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United States v. Armajo.

No. 21-8021. 6/23/2022. D.Wyo. Judge Seymour. FRE 404(b)—FRE 403—Assault Resulting in Serious Bodily Injury—Self-Defense Claim.

June 23, 2022

Following a day spent drinking, smoking marijuana, and arguing, defendant’s uncle Eli declared that he had “had enough” of defendant. Eli then pulled the truck they were riding in over so they could “duke it out.” At trial, Eli testified that he struck defendant several times, bloodying defendant’s face and breaking his glasses. According to Eli’s testimony, defendant then pulled out a knife and slashed Eli, stabbing him twice in the leg. Eli further testified he was left bleeding by the side of the road when defendant drove away in the truck. A passerby noticed him, and Eli was treated at the hospital and released the next day.

Defendant was charged with two assault charges. Although defendant did not testify at trial, his counsel cast the stabbing as self-defense. At trial, a Bureau of Indian Affairs officer testified that in 2018, he arrived at the scene of a fight to find defendant covered in blood after being beaten by Eli. The defense also argued that the evidence showed it was Eli who escalated the fight by drawing a knife, and defendant stabbed Eli only because he reasonably believed his life was in danger. The jury ultimately found defendant guilty of assault resulting in serious bodily injury, but not guilty on the charge of assault with a dangerous weapon with intent to do bodily harm.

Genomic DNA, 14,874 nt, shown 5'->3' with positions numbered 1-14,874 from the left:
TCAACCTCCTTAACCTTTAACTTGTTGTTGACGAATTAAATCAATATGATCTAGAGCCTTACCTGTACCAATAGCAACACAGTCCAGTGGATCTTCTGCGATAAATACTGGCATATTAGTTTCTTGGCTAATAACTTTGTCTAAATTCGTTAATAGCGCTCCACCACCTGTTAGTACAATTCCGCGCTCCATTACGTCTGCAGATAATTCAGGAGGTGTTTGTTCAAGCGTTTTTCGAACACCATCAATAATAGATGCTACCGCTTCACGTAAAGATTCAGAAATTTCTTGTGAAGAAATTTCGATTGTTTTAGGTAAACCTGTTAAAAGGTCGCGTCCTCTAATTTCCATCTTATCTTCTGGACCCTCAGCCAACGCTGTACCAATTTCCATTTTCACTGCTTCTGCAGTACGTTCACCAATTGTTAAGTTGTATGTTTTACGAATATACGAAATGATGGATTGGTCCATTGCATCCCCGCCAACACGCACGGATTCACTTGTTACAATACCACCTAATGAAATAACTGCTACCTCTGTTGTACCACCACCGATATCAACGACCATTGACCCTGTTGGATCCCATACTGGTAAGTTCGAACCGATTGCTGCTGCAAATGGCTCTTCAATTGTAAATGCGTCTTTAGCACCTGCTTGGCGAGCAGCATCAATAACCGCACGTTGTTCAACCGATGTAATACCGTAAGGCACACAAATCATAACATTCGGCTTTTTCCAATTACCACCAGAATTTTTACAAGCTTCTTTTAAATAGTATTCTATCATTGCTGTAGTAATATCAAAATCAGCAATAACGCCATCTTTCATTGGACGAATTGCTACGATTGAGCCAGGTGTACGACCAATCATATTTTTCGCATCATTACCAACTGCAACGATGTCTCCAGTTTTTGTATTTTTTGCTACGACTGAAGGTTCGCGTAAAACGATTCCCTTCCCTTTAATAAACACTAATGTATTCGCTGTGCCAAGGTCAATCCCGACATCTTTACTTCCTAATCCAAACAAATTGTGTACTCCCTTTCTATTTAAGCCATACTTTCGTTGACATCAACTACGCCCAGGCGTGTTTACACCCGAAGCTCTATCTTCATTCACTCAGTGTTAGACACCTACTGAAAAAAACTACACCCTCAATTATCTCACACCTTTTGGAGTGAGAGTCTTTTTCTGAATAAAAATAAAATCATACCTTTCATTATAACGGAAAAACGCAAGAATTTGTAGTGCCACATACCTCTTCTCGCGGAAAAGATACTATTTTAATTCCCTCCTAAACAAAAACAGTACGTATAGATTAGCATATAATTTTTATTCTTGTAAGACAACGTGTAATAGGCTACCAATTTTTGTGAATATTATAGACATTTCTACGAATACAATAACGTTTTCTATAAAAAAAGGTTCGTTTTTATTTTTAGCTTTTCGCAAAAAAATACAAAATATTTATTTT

Before trial, defendant filed a FRE 404(b) notice that he intended to present evidence not only of the 2018 beating but also of an alleged assault by Eli on his disabled brother in 2014 and several alleged assaults on a girlfriend in 2015 and 2017. Following a hearing, the district court ruled that defendant would be allowed to present evidence of Eli’s 2018 assault, but not evidence relating to the alleged assaults against others. While the evidence served a valid purpose under Rule 404(b) because defendant’s state of mind was pivotal, the district court determined that the other assault evidence was barred under Rule 403 because its probative value was substantially outweighed by the risk of unfair prejudice. Defendant appealed this ruling.

The Tenth Circuit concluded that defendant met his burden to show self-defense, in that he reasonably believed he was in imminent danger of death or great bodily harm, necessitating an in-kind response. The appeal therefore centered on the evidence the jury never heard. As an initial matter, the Tenth Circuit held that the district court was correct in holding that under FRE 404(b), specific instances of a victim’s violent conduct, when known by a defendant, may be admissible in a self-defense case to prove the defendant’s state of mind.

Next, the Tenth Circuit determined that the district court did not abuse its discretion in applying the FRE 403 balancing test. The court did not err when it considered the lack of similarity of the other alleged assaults as a factor relevant to the probative value analysis. Further, the court’s primary concern about unfair prejudice was valid. Presentation of evidence that Eli had abused a disabled person and a woman would very likely have stirred a strong emotional response from jurors, and the jurors also may have used the evidence to infer that Eli was a violent person and likely to have been the aggressor in this instance, which is precisely the sort of propensity inference that Rule 404(b) forbids. Therefore, because the evidence was likely to be highly prejudicial and of only marginally probative value, the Tenth Circuit held that the district court was justified in excluding the evidence under Rule 403.

The district court’s ruling was affirmed.

Official US Court of Appeals for the Tenth Circuit proceedings can be found at the US Court of Appeals for the Tenth Circuit website.

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